Dacula City Council Passes Revised Mixed-Use Development Ordinance

Revised ordinance will pave the way for the potential annexation and development of a 157-acre tract near Highway 316.

The City of Dacula now has a planned mixed-use development (PMUD) ordinance that officials feel will give the city flexibility and control to deal with current real estate market conditions.

On March 1, the Dacula City Council voted to approve revisions to the city’s PMUD that could potentially pave the way for bordered by Highway 29 and Highway 316.

The . The ordinance requires that 25 percent of any development be set aside for open space. Of the remaining property, a maximum of 40 percent could be developed as residential.

“We think it’s a good plan,” said Joey Murphy, Director of Planning and Development for the City of Dacula. “It has the flexibility desired, but the control that’s needed by the city.”

The revisions are the results of months of discussions between the City of Dacula and representatives from Walton Investing, Mill Creek Consulting and Rochester Engineering. In December of 2011,  in order to facilitate the development of the 157-acre tract owned by Walton Investing. The property is currently outside the city limits, but the investment group believes annexing the property into Dacula would be advantageous due to the city’s ability to deal with zoning issues more quickly than Gwinnett County.

Last month, featuring a convention center, town green, hotels, offices and apartments. According to Murphy, a maximum of 39 of the 157 acres owned by the investment group could be developed as apartments under the revised ordinance. The revisions also include architectural controls and square footage requirements that would limit the maximum number of apartments on the 157-acre property to 616.

Murphy reiterated that approval of the revisions did not mean the concept plan would be approved, only that such a development would be possible under the revised ordinance. Murphy also pointed out the investment group’s concept plan does match the city’s 2008 comprehensive plan.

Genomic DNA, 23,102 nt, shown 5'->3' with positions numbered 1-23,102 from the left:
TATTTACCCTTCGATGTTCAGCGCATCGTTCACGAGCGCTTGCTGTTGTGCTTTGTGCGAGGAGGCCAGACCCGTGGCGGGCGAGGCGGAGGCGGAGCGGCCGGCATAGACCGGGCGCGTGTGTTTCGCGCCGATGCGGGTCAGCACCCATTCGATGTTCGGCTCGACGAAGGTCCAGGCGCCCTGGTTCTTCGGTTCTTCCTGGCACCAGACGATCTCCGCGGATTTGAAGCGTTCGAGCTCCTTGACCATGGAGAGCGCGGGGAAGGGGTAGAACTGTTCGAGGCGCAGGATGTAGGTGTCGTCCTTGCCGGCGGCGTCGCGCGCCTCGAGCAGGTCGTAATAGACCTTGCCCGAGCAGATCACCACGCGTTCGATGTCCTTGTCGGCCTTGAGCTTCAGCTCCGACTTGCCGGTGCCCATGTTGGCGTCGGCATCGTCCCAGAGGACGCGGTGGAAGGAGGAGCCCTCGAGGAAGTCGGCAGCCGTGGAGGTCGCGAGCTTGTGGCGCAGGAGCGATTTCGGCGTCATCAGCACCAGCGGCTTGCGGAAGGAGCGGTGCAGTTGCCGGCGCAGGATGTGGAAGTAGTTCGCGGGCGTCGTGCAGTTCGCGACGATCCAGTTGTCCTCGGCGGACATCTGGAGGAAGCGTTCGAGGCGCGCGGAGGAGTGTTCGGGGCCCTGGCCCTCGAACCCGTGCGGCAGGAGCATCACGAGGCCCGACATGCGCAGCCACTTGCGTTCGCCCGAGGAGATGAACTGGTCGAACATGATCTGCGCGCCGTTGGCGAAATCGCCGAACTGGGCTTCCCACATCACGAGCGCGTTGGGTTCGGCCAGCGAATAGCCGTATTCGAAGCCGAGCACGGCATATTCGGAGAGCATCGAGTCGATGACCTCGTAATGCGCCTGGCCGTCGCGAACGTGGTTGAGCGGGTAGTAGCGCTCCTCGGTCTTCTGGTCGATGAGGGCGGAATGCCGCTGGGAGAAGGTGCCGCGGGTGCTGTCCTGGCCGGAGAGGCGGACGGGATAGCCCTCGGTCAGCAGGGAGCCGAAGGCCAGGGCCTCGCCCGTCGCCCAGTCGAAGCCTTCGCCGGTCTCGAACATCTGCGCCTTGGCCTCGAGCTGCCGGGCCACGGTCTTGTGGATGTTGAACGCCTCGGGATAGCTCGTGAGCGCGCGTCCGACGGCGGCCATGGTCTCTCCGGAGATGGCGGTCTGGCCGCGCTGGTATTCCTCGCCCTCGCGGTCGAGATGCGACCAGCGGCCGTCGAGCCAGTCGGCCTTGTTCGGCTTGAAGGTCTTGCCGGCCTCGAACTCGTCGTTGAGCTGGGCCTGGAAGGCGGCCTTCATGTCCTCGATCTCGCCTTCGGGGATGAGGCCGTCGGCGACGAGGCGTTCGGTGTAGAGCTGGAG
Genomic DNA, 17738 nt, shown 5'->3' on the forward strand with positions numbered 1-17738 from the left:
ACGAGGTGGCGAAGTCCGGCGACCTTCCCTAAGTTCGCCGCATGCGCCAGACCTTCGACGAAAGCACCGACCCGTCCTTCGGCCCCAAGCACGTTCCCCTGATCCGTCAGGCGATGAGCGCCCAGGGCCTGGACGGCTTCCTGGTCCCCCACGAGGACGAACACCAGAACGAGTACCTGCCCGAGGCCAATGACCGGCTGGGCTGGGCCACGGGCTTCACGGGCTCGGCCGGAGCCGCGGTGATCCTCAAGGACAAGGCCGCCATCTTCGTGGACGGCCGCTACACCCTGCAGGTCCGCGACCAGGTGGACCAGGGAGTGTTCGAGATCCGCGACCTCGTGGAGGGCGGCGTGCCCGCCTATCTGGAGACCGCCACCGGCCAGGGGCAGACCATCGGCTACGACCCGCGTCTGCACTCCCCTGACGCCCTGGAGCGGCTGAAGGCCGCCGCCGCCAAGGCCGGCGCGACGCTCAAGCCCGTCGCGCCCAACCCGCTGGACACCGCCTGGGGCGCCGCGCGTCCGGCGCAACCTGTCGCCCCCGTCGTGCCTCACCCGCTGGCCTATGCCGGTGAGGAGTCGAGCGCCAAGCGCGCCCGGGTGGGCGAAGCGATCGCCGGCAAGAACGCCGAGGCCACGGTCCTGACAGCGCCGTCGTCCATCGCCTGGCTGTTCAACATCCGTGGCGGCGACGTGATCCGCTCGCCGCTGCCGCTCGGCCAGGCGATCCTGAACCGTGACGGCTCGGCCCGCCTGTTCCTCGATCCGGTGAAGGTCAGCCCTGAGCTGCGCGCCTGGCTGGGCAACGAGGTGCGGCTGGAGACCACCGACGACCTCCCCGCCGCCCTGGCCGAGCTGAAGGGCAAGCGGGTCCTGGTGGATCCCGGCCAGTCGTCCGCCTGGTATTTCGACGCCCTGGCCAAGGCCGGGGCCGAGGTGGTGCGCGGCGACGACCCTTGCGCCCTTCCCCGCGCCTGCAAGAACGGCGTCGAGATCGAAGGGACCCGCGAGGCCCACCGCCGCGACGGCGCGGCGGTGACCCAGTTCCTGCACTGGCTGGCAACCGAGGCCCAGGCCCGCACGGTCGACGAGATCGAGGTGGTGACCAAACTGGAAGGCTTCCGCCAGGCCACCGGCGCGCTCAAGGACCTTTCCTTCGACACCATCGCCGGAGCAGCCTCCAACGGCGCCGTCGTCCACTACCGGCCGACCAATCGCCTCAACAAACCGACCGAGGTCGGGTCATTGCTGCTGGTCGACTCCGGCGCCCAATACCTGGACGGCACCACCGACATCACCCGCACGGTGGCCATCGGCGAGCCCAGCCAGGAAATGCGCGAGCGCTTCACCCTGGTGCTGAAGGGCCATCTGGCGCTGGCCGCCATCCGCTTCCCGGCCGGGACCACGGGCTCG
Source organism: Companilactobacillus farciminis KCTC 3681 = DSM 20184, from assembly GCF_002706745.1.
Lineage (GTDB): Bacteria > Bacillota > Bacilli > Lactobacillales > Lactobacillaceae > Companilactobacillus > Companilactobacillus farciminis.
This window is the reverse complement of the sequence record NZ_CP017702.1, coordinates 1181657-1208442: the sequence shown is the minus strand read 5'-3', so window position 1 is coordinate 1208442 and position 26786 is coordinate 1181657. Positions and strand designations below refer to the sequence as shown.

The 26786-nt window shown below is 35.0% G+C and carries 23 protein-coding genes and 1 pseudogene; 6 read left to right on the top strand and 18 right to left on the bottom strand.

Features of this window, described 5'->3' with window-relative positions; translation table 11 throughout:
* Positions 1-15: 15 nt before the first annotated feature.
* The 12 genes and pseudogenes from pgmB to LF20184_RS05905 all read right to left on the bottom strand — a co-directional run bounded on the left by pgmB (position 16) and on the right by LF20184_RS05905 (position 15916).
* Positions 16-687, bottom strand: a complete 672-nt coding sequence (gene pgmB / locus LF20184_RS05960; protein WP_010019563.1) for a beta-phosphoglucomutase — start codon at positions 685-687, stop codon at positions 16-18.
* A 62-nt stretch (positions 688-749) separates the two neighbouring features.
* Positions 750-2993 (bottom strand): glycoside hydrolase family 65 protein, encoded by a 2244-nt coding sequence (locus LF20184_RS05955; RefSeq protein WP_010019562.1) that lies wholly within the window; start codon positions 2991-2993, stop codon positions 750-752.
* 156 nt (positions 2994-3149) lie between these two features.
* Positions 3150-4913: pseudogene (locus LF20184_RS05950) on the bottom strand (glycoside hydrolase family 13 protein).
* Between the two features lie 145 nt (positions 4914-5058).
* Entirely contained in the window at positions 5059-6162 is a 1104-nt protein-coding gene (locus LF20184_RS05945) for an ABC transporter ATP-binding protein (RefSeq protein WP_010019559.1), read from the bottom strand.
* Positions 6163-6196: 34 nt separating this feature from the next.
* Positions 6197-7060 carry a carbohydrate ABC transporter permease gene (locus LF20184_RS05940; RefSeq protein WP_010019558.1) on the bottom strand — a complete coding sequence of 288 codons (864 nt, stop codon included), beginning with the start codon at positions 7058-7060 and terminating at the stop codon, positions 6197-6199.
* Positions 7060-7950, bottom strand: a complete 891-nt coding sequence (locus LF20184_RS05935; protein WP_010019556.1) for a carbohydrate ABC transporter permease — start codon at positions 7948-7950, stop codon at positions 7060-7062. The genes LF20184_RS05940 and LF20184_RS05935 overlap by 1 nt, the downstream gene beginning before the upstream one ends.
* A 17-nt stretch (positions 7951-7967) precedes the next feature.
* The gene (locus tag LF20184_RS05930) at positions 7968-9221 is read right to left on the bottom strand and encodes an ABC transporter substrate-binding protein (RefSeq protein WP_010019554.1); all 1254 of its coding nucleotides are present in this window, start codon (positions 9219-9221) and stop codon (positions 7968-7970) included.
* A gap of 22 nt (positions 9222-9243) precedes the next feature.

“I do think that if something of this caliber happened here, it would be a true asset to the city,” he said.

Mitch Peevy represented Walton Investing during the public hearing that preceded the vote. Peevy described the project as a “class A development.”

“You’ve got 316, you’ve got 29 Highway, you’ll have the Sugarloaf extension -- if not here, where?” he said.

Peevy added Walton Investing has owned the property for about a year and has the ability to weather any kind of economic storm.

“We’ll be here for the long term,” he said.

No citizens spoke in opposition to the revisions, but said he received a total of two emails from citizens against allowing apartments.

The revised ordinance passed 3-0 with council members , and voting in favor. Councilman was absent, but expressed his support for the measure according to Mayor Wilbanks.

In other business, the Dacula City Council:

  • approved the . The new contract will result in cost savings of $11,000 per year.
  • approved the expenditure of up to $7,500 to construct . The project is expected to cost $5,500.